Doreen Pendgracs of Manitoba, Canada, probably has the sweetest job on earth: She is conducting copious research to find the world's best chocolate. In connection with her upcoming memoir, Chocolatour, A Quest for the World's Best Chocolate, the chocolate-loving author and travel writer has interviewed dozens of chocolatiers and chocolate makers in ten countries.
Life Goes Strong interviewed Doreen about her journey and what she has learned thus far:
How are chocolate and travel connected—-and what made you decide to write about the connection?
I've always had a strong passion for fine food, wine and chocolate—and loved to travel as well. There have been so many books written about wine travel, but never any written about where to go to find the most interesting, exotic, or tasty chocolate experiences. After realizing that chocolate tastes differently depending on where it's from, I realized I had a story to tell. There's actually a science to understanding and creating these flavor nuances, too. I have the chocolate makers of the world to thank for having taken the time to explain that to me.
Where have your travels taken you? What are some of the differences in chocolate among various countries?
As virtually every part of the world makes chocolate, I had to narrow my search a bit or it would take forever. (Not that I have any objection to eating fine artisanal chocolate for the rest of my life.) But I had to cut to the chase for the sake of my readers—-so I chose to profile the major European countries that have had the biggest impact on the world of chocolate.
This includes Spain (the Spanish were the first to bring cacao beans to Europe and the country continues to pride itself in making a very pure form of chocolate); Belgium, Switzerland and Holland (known for a creamier, silkier style of chocolate); and France and Italy (known for a darker, purer style of chocolate with an intensity of flavor.)
During the course of my research, I found that the United Kingdom really has raised the bar when it comes to excellence, and as London is now home to some of the finest chocolatiers in the world, I feature them as well. British chocolatiers are the most experimental of the lot and are really creating amazing flavor infusions so you never get bored and can find a chocolate to suit every mood.
I've traveled to South America to stay with cacao farmers, learn about the harvest, and eat chocolate made right where the cocoa is grown—-and have met many North American chocolatiers who are experimenting with all sorts of flavors in their chocolate creations. The most unique chocolate I've eaten is camel's milk chocolate from Dubai. I can't say it's one of my favorites, but it's certainly interesting and definitely reflects the culture of the land.
What have you learned about chocolate from your travels?
I've learned there is no such thing as a "favorite" chocolate, just as there is no such thing as a favorite wine (for me, anyway.) Our taste buds are different, depending on what we've eaten or drunk that day. Our preference for a specific kind of chocolate is dependent on our mood, whom we are enjoying the chocolate with, and the occasion, etc. Experiment! Don't be afraid to try different chocolates from around the world. Keep notes, or develop a chocolate journal just as many wine connoisseurs have a wine journal.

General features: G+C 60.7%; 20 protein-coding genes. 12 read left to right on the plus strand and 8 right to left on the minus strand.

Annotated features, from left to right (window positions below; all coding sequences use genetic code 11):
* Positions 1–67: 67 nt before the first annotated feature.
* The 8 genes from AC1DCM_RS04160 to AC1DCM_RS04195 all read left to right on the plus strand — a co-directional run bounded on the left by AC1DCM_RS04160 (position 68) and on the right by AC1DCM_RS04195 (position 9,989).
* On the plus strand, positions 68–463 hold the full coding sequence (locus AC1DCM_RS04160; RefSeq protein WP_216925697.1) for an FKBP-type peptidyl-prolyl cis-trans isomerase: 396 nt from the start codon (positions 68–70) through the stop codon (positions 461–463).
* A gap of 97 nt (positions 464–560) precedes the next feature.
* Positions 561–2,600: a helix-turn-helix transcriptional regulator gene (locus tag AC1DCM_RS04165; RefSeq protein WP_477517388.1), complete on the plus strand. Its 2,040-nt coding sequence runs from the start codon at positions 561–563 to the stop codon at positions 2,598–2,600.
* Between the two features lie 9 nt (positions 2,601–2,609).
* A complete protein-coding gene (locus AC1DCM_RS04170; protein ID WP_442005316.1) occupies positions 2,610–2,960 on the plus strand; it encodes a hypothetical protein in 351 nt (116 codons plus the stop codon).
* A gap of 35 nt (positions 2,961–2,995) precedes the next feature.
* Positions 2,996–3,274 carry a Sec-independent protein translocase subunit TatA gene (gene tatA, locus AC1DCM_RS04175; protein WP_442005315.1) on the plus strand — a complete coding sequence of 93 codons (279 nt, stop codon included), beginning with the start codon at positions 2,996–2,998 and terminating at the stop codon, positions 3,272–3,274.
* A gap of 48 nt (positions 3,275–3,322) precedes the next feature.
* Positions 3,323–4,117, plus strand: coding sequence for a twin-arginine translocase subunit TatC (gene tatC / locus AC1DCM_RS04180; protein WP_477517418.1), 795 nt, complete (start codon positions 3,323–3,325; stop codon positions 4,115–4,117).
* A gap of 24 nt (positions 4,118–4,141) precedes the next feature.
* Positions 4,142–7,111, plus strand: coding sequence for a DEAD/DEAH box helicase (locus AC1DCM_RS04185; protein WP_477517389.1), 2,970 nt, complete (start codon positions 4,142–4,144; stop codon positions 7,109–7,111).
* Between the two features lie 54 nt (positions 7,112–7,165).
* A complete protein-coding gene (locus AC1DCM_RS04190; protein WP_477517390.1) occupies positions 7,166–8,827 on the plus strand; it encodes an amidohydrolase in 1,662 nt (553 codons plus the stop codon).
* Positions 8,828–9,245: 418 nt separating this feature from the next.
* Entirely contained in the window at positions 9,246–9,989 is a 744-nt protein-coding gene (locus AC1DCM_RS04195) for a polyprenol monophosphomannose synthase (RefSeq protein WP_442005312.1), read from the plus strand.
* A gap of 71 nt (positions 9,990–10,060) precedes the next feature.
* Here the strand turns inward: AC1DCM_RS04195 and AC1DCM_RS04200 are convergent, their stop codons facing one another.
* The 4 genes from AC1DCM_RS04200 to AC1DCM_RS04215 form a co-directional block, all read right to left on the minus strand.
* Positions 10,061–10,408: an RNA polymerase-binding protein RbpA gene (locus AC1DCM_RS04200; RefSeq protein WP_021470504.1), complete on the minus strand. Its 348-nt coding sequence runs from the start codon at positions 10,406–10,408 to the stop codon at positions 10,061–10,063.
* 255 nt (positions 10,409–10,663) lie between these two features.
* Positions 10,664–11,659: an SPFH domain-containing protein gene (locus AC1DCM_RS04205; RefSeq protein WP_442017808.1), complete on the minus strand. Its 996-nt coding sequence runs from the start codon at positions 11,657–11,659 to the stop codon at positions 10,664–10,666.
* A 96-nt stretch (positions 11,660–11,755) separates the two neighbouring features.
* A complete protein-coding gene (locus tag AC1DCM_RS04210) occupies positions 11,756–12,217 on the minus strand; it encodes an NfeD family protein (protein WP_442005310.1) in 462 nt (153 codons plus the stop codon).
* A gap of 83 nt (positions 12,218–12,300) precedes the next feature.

I have been doing plenty of tastings with friends and family, as I've been fortunate to have chocolate makers from around the globe send me samples. I've learned that those who prefer bold flavors in wine and food generally prefer a bolder, more pure type of dark chocolate. And those who prefer more delicate flavors will favor the sophisticated, creamier taste of Belgian or Swiss chocolate. It is less intense, but equally satisfying in a different sort of way.
I should note that eating chocolate candy (such as traditional "chocolate bars") is not the same as eating real chocolate. Look for chocolate that is at least 70% pure chocolate to enjoy the health benefits of chocolate without ruining your teeth or adding excess weight.
I've learned that resistance to chocolate is futile. When I crave chocolate, I can eat ten other things to try and divert the craving, but absolutely nothing else will satisfy a craving when it hits. So why resist? Keep a stash of really good quality chocolate on hand. You'll find that with the really "good stuff" you only need a small square or one piece to satisfy your craving.
Perhaps a case of sour grapes, but have you gained weight due to your "studies?"
When I first started travel writing (in the late 1990's) I gained 20 pounds. It was too hard to not finish the great food and beverages put before me in the various places I had the opportunity to visit. Then I realized that as long as I tasted (and hopefully enjoyed) the samplings, my hosts would not be offended.
I do the same with chocolate tastings. I often just take a bite and either take the rest home or leave it on the plate, depending on the circumstances. And as I mentioned, pure chocolate is not fattening. It's when you add sugar and large amounts of cream that the calorie count goes up. And if I taste a piece of chocolate and I don't like it, I don't eat it. Life is too short to eat things you don't like!
When can we expect to get a taste of your writing about chocolate?
My book (which will be self-published in three editions) will be ready in time for Valentine's Day, 2013. The first edition will focus on Europe and the UK. If you're a chocolate-lover, you can subscribe to my blog to get updates about Chocolatour and "chocolatouring," the chocolate-themed tours I lead.